18 August 2014, Sweetcrude, Abuja – General Electric Company says it has extended for five years a “country-to-company” agreement with Nigeria as it pledged to invest $2 billion in Africa by 2018 to boost infrastructure, worker skills and access to energy.
The agreement with Nigeria is directed at spurring the development of infrastructure projects and the transfer of skills and technology.
GE timed the announcement to coincide with the recent U.S. summit meeting of nearly 50 African leaders.
U.S. companies still have opportunities to catch up to China, Europe and Japan, who have made bigger strides in investing in the fast-growing continent, GE Chief Executive Officer Jeffrey Immelt said.
“The growth is real. I think, for American companies, this is an opportunity to seize upon,” Immelt told reporters at a summit-related event in Washington. “This is a good catalyst for growth and a big opportunity for the company.”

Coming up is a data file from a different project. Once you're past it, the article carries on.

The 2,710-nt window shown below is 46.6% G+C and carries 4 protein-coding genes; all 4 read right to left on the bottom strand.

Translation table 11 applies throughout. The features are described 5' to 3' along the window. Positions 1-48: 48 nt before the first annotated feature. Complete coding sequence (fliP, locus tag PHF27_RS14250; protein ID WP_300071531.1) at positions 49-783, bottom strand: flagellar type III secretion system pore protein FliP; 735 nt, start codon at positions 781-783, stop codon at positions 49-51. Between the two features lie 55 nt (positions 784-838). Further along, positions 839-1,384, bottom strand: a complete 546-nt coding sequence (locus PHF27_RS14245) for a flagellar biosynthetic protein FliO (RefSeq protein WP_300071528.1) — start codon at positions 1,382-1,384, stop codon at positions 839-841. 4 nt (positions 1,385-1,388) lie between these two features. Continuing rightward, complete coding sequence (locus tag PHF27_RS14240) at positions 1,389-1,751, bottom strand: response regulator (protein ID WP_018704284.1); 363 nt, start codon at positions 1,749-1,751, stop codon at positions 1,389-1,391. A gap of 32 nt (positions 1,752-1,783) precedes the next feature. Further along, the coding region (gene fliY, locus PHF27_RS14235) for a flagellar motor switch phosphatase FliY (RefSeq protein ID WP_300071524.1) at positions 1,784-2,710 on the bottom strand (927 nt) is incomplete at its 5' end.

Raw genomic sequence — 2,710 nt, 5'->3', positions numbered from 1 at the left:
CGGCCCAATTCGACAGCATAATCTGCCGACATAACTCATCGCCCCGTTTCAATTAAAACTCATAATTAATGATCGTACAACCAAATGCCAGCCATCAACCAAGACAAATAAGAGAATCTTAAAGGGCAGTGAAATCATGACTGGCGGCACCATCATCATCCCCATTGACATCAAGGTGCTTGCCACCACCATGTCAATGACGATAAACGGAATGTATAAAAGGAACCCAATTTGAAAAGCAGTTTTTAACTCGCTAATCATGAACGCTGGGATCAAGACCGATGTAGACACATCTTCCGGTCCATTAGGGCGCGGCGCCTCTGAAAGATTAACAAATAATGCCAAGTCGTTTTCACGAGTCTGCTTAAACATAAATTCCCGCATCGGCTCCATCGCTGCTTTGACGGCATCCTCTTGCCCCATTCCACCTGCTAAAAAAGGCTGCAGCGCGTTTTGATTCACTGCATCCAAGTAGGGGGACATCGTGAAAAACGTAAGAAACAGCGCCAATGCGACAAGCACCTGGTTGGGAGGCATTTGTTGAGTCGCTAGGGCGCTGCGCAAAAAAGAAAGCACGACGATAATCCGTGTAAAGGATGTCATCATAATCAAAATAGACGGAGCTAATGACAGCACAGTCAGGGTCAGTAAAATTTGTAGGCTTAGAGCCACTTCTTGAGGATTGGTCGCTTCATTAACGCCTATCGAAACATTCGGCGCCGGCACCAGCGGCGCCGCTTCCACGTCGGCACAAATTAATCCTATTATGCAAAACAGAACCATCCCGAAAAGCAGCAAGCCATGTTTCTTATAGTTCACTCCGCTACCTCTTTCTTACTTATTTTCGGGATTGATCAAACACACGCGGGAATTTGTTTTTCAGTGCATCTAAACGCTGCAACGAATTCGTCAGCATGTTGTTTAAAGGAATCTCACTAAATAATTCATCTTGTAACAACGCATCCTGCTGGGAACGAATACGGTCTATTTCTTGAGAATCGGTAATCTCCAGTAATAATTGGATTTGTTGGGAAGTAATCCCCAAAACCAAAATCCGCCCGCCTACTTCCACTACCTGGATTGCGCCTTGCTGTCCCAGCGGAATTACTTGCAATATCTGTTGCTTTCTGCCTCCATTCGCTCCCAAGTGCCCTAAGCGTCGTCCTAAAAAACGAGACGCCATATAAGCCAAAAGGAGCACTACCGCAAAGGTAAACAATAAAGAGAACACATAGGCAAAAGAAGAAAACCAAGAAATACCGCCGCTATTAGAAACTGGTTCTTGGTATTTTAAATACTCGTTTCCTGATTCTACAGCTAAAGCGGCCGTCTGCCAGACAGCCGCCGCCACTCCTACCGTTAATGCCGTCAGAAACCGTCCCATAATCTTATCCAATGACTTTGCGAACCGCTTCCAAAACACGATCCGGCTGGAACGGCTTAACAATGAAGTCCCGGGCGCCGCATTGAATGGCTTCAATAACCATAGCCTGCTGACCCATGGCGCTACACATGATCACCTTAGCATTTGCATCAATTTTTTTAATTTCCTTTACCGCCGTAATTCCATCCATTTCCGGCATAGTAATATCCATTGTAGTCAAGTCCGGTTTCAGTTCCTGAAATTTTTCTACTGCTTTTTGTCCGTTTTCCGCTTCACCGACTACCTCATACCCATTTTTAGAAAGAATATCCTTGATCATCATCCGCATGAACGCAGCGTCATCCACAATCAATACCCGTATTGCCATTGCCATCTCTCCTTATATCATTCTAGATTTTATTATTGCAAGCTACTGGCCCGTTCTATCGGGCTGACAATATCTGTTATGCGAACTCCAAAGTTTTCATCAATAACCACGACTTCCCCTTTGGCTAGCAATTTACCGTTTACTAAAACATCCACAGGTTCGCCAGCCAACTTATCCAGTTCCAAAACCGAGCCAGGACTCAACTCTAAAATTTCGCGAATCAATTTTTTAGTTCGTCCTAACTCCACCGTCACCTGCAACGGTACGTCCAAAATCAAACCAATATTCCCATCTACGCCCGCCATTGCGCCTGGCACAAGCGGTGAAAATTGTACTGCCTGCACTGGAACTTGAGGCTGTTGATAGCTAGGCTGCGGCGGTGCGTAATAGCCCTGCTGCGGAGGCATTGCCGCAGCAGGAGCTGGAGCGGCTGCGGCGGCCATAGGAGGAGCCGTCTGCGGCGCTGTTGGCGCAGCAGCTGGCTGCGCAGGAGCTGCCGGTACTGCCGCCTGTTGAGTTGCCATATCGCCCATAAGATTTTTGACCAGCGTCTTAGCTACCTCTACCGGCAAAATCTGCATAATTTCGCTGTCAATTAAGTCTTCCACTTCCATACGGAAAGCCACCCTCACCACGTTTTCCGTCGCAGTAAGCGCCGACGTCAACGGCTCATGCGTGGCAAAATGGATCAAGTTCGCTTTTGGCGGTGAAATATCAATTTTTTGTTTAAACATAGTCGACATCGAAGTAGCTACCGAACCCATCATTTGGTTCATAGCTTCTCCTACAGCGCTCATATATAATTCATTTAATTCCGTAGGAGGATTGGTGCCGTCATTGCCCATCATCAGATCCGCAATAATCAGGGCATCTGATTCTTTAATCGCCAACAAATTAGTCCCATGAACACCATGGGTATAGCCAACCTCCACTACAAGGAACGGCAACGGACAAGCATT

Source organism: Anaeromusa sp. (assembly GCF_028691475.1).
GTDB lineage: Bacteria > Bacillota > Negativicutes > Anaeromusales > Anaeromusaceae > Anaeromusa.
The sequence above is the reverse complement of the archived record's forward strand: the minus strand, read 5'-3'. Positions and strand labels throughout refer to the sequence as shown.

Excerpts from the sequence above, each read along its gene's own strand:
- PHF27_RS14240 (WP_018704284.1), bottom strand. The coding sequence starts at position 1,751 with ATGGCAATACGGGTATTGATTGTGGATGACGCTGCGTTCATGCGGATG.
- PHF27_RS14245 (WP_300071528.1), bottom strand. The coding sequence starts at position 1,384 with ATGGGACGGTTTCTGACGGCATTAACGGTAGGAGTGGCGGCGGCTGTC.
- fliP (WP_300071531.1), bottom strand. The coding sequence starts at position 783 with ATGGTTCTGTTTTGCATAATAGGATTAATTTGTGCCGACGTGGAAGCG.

Immelt said Africa’s rich natural resources and potential swell in local demand for electricity primed the region for investment.
“What you have is huge demand and actual supply, and what’s in the middle is gaps in financing and technology and localization,” Immelt said. He also cited political volatility as a risk but the CEO said the rewards outweigh the risks.
U.S. officials said the summit is aimed at showcasing American interest in the region through a series of government-private partnership deals.
GE’s investments include deals to work on increased electric grid reliability during peak power demands in Algeria and to generate uninterrupted power for the Nigerian National Petroleum Corp’s state oil refinery.
The company also announced an investment of $1 billion in railway and power equipment in Angola.
That deal was signed under a bilateral agreement between the U.S. Export-Import Bank and Angola’s Ministry of Finance to finance infrastructure projects in the country.